Indiana Pacers: Predicting Paul George's Ceiling

Andy HuSenior Writer IIFebruary 2, 2013

NEW YORK, NY - JANUARY 13: Paul George #24 of the Indiana Pacers dribbles the ball against the Brooklyn Nets at the Barclays Center on January 13, 2013 in New York City. NOTE TO USER: User expressly acknowledges and agrees that, by downloading and/or using this photograph, user is consenting to the terms and conditions of the Getty Images License Agreement.  (Photo by Bruce Bennett/Getty Images)
Bruce Bennett/Getty Images

Paul George has entered this season by storm. He went from an average role-playing swingman to one of the top small forwards in the league. George has proved he has massive potential and may become one of the most dominant two-way forces in the NBA in the near future—if he isn't already.

But with all players, there's only a certain amount of productivity that they can reach.

Whether it's self-inflicting forces or team circumstances, some players just never reach that level of play that they should be able to reach.

With that being said, what is George's ceiling?

For comparison, I will discuss players who play similar positions as George and use them as a reference to determine George's ultimate ceiling.

Just as a quick note, LeBron James and Carmelo Anthony have vastly different body types and abilities compared to George, so they will be left off for the sake of convenience and redundancy.


Luol Deng

Earlier in his career, Deng was a versatile small forward who could score in a variety of ways and play suffocating individual defense on anybody from point guard to power forward.

Deng did lack a reliable three-point shot early in his career, but most of his game resembled George's game right now. He was a good player who wasn't great enough to be called the face of the franchise that the Chicago Bulls wanted to build around.

George is currently in a similar situation as a younger Deng. He's on a good team with other good players, so it's possible he will never develop into the type of player that he can potentially become.


With capable players like Roy Hibbert, David West and the soon-to-return Danny Granger, George might not ever grab the spotlight.

This year, he broke out and made the All-Star team, but is he in the same situation as his teammate Hibbert? Is George just having a good year, but can be overshadowed by another good player on his team in the future?

If that's the case, he may never be able to establish himself as a legitimate superstar because of the circumstances of the Indiana Pacers.

The Luol Deng ceiling would be where George is still a valuable contributor to his team, but is unable to push himself to the next level, largely because of the other good players around him.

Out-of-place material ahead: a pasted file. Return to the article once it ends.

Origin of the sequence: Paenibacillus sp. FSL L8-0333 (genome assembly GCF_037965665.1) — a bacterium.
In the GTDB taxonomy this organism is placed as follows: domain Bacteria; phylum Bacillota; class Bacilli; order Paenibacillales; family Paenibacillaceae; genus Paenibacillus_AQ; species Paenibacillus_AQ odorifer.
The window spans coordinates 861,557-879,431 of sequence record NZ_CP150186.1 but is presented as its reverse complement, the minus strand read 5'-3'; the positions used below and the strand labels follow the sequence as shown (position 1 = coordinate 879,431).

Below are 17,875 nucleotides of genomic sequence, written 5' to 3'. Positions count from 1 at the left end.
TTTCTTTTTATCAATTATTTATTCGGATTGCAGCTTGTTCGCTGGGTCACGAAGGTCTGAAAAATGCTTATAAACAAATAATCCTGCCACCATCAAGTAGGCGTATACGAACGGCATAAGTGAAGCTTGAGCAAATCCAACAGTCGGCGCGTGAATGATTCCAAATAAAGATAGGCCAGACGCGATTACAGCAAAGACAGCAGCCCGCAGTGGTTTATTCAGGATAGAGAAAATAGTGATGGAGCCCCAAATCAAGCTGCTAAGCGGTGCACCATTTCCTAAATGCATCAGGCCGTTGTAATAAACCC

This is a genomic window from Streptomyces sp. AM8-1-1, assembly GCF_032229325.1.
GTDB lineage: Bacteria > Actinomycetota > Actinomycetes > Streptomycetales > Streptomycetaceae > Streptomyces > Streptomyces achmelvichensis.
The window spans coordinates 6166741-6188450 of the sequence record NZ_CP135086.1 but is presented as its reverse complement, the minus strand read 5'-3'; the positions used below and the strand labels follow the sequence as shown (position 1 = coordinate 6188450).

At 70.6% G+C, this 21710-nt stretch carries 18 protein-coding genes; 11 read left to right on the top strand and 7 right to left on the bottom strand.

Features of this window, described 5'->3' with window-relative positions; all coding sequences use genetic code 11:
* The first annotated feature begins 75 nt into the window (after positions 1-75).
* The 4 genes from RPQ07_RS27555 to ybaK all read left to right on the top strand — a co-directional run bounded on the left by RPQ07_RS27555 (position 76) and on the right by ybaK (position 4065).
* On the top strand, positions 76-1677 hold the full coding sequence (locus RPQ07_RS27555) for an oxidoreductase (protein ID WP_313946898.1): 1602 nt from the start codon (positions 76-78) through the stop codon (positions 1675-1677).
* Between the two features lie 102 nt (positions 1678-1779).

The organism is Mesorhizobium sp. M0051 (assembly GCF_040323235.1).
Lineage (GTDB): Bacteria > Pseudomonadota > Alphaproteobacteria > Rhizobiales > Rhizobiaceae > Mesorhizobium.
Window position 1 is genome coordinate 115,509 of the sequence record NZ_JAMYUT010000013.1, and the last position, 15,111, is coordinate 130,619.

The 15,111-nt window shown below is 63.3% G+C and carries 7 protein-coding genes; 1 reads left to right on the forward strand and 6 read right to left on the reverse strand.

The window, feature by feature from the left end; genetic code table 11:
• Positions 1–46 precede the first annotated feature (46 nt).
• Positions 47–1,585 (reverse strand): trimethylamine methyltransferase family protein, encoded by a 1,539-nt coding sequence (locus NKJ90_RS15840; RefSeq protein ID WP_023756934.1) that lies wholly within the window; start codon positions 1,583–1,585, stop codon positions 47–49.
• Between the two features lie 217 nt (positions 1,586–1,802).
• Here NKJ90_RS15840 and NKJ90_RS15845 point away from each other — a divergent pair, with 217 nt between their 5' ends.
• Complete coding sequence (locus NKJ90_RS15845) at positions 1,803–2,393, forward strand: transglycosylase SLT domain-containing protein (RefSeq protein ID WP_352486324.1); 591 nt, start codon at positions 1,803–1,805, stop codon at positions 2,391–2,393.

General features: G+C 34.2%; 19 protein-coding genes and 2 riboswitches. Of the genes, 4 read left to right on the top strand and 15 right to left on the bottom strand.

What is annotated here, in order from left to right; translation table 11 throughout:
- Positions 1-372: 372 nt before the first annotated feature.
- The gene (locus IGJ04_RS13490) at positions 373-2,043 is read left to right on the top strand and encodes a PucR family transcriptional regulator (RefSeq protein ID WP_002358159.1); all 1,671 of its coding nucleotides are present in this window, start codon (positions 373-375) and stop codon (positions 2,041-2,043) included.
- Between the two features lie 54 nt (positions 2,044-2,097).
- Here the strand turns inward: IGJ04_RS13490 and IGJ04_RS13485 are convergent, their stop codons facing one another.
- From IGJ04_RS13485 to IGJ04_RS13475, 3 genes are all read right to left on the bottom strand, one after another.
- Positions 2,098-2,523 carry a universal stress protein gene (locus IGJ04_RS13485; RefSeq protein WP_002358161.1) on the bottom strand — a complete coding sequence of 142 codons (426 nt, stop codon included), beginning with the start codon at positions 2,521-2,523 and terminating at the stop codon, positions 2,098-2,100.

Rudy Gay

Rudy Gay is the prime example of a player who peaked at an early age and never showed much improvement afterwards.

After the trade that sent Pau Gasol to the Los Angeles Lakers during Gay's second season, he became the undisputed best player and was expected to have a career season with a then-mediocre Memphis Grizzlies squad.

However, Gay was never able to grasp his potential superstar status. He never even led the Grizzlies to the playoffs until the 2010-11 season, where he (coincidentally) got injured before his team made a playoff push.


Now, the Grizzlies' front office even believes that they are better off without Gay, as evident by his recent trade to the Toronto Raptors

The Rudy Gay ceiling describes a player who is given all of the opportunities necessary to put a franchise on his back, but is just unable to excel to the next level or reach that superstar status. Gay was given a chance to be "the man" on the team, but it seemed like he just never wanted to be.

Is the George we see now going to be the same George five years from now? Will he remain a fringe All-Star who puts up similar numbers for the following seasons, just like Gay? Will the Pacers then grow tired of George's inability to take his game to the next level and ship him out?

Hopefully not, but it all depends on George's development and demeanor down the line.


Kevin Durant

Kevin Durant's career is the blueprint of what happens when everything works perfectly and all of the pieces fit in place.

He was drafted to a team that gave him all the opportunity in the world to succeed. Then he got some good players around him, but still stood out and made himself known as one of the best players in the league.

Finally, he led his team to a Finals appearance, and he's still improving everyday as well.


The Kevin Durant ceiling (if there actually is one) would be the maximum potential George could reach. This would mean George must put up a superstar caliber stat line, record multiple All-Star nods and All-NBA team selections and salvage the opportunity to carry his team on his back.



Realistically, I believe George will end up somewhere in between Rudy Gay and Kevin Durant. I can't see him becoming the glue guy that every good team needs—like Luol Deng right now—because that isn't his role for the Pacers in the future.

George will definitely keep improving after this season, but it's unlikely that he will reach the level of Durant. For one, George is surrounded by former All-Star veterans who are very well capable of leading the Pacers as well. George may improve a bit, but it's hard to see him having a Durant-like impact on the game.


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